Hope Sheds Light continues its educational outreach with their 4th Annual Celebration of Hope Walk September 9 to support those affected by the disease of addiction.

"The objective is to spread awareness, support and education for families and individuals impacted by all forms of addiction, obviously including the most prevalent types related to the opioid crisis," said Toms River Author Alicia Cook who will be one of the participants in the walk and one of the speakers.

"Between 8 and 10 am is the registration period, then there's a light breakfast where the vendors and music will be on site," said Cook. "Parking will be available for free as well."

There will also be a 50/50-raffle and a rendition of 'Amazing Grace' to close out the event around 12-noon.

The two-mile walk on the boardwalk in Seaside Heights on Hiering Avenue follows the speaker portion including Cook and others who will share how they've been impacted by the disease of addiction.

"There will be a group of people there that will absolutely, 100-percent, know what you are going through or have went through," said Cook.

She says battling addiction or watching a loved one go through it can make you feel isolated but this event is about bringing people together to support and help each other.

The event serves as a light for those who are struggling or feel that they're alone in this fight.

With the ongoing heroin and opioid epidemic wreaking havoc across the globe and close to home here in Ocean County and New Jersey, even when things look scary and there is fear...comes hope and together a community gathers in support for one another to work together to help one another.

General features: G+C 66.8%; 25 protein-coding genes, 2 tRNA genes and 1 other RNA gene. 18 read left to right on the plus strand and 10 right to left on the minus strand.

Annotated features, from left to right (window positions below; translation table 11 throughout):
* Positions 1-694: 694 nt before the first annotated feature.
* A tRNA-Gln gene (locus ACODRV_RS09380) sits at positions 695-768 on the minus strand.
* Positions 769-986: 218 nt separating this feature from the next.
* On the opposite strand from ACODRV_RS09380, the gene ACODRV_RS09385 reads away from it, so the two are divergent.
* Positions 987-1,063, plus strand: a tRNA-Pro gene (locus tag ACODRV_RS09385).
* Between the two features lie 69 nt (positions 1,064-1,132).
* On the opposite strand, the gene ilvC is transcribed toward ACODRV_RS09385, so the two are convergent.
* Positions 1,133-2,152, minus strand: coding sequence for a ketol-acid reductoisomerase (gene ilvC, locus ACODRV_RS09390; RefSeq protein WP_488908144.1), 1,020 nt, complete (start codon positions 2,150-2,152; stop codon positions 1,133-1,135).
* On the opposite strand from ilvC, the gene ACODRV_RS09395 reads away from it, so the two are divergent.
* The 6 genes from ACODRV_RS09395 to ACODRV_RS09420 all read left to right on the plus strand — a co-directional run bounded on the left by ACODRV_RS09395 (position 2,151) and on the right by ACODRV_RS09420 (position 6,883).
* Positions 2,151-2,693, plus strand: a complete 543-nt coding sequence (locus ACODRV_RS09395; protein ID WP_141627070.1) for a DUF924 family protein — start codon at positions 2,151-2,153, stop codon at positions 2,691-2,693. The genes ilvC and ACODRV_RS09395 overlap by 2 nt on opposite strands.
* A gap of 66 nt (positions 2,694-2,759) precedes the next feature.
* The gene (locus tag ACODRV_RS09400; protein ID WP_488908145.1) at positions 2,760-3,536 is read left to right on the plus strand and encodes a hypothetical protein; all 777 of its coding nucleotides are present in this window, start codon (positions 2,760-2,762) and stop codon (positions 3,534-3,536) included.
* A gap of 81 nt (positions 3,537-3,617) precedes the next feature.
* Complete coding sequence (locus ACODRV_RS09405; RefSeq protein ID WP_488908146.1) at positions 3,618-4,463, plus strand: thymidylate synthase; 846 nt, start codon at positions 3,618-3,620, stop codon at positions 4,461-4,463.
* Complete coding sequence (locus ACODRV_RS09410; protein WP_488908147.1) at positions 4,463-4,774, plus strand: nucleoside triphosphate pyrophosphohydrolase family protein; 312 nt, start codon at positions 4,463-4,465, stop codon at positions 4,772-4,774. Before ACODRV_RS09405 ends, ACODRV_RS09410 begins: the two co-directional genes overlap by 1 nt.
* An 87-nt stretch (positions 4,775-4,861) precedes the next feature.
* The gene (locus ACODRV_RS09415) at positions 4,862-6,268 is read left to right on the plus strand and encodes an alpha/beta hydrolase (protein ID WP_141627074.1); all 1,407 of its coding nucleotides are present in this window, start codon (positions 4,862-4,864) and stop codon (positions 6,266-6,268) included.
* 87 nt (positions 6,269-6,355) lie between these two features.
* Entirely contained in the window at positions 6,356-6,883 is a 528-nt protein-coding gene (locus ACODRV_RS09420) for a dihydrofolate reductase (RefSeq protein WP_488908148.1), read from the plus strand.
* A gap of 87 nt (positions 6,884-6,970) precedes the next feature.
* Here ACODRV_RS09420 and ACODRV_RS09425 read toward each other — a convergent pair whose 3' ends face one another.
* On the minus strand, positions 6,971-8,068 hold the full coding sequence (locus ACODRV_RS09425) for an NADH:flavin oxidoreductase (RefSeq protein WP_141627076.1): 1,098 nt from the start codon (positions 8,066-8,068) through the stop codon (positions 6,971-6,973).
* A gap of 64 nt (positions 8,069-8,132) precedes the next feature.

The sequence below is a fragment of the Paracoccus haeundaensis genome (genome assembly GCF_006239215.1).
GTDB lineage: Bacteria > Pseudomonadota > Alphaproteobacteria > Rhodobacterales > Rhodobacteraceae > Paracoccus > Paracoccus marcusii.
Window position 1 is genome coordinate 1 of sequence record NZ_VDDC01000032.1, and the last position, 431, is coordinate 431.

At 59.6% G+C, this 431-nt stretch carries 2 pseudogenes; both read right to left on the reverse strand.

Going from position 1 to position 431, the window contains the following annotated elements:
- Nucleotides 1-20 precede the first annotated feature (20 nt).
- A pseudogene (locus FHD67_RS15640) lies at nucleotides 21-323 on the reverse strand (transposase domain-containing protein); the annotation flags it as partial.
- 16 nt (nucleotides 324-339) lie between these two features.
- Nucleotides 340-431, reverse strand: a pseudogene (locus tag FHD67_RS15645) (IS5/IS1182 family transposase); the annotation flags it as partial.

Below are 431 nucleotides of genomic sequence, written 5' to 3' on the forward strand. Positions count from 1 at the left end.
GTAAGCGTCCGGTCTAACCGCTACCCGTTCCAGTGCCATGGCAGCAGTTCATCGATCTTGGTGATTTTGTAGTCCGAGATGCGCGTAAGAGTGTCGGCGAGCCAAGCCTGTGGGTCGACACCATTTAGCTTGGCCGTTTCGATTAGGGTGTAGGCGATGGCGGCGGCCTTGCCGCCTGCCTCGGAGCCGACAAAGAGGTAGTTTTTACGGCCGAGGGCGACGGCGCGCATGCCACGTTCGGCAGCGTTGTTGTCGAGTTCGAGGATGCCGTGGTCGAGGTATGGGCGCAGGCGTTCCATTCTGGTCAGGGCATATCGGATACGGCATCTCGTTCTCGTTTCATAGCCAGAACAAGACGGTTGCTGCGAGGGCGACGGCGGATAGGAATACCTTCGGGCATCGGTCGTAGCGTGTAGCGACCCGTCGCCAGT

"It could be very dark and sad and we're losing people so frequently, but there are, numbers estimate, about 22,000,000 people in our country living in recovery," said Cook. "So that's something you want to celebrate too and not lose sight of the fact that recovery is possible."

Cook says the event and walk September 9 is about coming together as a community in support and solidarity.

"This whole day is centered around remembering people we've lost, rooting for the people that may still be struggling with this disease and celebrating the people that have been able to find recovery again," said Cook.

She encourages anyone affected by addiction to attend the event which includes support services.

"Ten years ago when I lost my cousin Jessica I can't imagine there would have been an event like this," said Cook. "That shows how far we've come in breaking the stigma."

The 2-mile race is for individuals and teams for a $10.00 fee and that includes a t-shirt for participants who sign-up.

Donations are suggested not mandated that day.

"You don't have to raise money," said Cook. "There's no quota or anything like that, you can just walk as a sign of solidarity and support but in raising money it goes directly towards the people who need it the most."

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